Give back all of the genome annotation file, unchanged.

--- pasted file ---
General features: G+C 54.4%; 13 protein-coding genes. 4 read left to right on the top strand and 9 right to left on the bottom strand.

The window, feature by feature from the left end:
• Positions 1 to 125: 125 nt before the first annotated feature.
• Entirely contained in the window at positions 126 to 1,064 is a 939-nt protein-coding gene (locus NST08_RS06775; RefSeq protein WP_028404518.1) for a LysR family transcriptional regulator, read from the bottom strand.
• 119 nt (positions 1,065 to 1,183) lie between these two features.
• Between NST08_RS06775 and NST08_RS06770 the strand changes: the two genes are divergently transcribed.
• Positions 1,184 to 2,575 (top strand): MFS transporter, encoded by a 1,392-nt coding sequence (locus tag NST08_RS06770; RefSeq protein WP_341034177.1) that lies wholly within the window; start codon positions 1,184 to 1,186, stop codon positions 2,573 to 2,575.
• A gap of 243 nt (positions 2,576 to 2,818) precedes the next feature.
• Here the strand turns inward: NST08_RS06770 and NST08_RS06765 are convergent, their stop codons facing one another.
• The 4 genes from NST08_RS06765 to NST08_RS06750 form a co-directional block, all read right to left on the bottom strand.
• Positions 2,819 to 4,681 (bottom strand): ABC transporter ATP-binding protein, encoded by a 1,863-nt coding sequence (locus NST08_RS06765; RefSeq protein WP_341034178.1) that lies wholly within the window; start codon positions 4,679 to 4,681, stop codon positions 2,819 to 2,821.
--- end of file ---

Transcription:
General features: G+C 54.4%; 13 protein-coding genes. 4 read left to right on the top strand and 9 right to left on the bottom strand.

The window, feature by feature from the left end:
• Positions 1 to 125: 125 nt before the first annotated feature.
• Entirely contained in the window at positions 126 to 1,064 is a 939-nt protein-coding gene (locus NST08_RS06775; RefSeq protein WP_028404518.1) for a LysR family transcriptional regulator, read from the bottom strand.
• 119 nt (positions 1,065 to 1,183) lie between these two features.
• Between NST08_RS06775 and NST08_RS06770 the strand changes: the two genes are divergently transcribed.
• Positions 1,184 to 2,575 (top strand): MFS transporter, encoded by a 1,392-nt coding sequence (locus tag NST08_RS06770; RefSeq protein WP_341034177.1) that lies wholly within the window; start codon positions 1,184 to 1,186, stop codon positions 2,573 to 2,575.
• A gap of 243 nt (positions 2,576 to 2,818) precedes the next feature.
• Here the strand turns inward: NST08_RS06770 and NST08_RS06765 are convergent, their stop codons facing one another.
• The 4 genes from NST08_RS06765 to NST08_RS06750 form a co-directional block, all read right to left on the bottom strand.
• Positions 2,819 to 4,681 (bottom strand): ABC transporter ATP-binding protein, encoded by a 1,863-nt coding sequence (locus NST08_RS06765; RefSeq protein WP_341034178.1) that lies wholly within the window; start codon positions 4,679 to 4,681, stop codon positions 2,819 to 2,821.